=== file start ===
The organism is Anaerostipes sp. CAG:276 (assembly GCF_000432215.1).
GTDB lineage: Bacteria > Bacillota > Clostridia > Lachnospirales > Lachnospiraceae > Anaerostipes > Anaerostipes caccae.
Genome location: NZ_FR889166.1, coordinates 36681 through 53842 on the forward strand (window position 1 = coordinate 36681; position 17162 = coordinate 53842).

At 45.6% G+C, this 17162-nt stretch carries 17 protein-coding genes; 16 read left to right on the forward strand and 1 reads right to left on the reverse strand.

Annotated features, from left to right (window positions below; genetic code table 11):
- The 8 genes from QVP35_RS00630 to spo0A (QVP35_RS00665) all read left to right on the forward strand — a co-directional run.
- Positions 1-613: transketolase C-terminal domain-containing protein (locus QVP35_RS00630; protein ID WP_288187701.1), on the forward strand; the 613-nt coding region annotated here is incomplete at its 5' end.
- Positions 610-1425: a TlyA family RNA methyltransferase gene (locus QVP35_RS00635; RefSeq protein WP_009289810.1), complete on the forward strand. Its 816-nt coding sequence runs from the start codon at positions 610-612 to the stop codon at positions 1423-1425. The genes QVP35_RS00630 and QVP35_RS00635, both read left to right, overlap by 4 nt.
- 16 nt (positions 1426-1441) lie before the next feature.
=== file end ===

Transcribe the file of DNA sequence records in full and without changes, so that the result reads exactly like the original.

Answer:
The organism is Anaerostipes sp. CAG:276 (assembly GCF_000432215.1).
GTDB lineage: Bacteria > Bacillota > Clostridia > Lachnospirales > Lachnospiraceae > Anaerostipes > Anaerostipes caccae.
Genome location: NZ_FR889166.1, coordinates 36681 through 53842 on the forward strand (window position 1 = coordinate 36681; position 17162 = coordinate 53842).

At 45.6% G+C, this 17162-nt stretch carries 17 protein-coding genes; 16 read left to right on the forward strand and 1 reads right to left on the reverse strand.

Annotated features, from left to right (window positions below; genetic code table 11):
- The 8 genes from QVP35_RS00630 to spo0A (QVP35_RS00665) all read left to right on the forward strand — a co-directional run.
- Positions 1-613: transketolase C-terminal domain-containing protein (locus QVP35_RS00630; protein ID WP_288187701.1), on the forward strand; the 613-nt coding region annotated here is incomplete at its 5' end.
- Positions 610-1425: a TlyA family RNA methyltransferase gene (locus QVP35_RS00635; RefSeq protein WP_009289810.1), complete on the forward strand. Its 816-nt coding sequence runs from the start codon at positions 610-612 to the stop codon at positions 1423-1425. The genes QVP35_RS00630 and QVP35_RS00635, both read left to right, overlap by 4 nt.
- 16 nt (positions 1426-1441) lie before the next feature.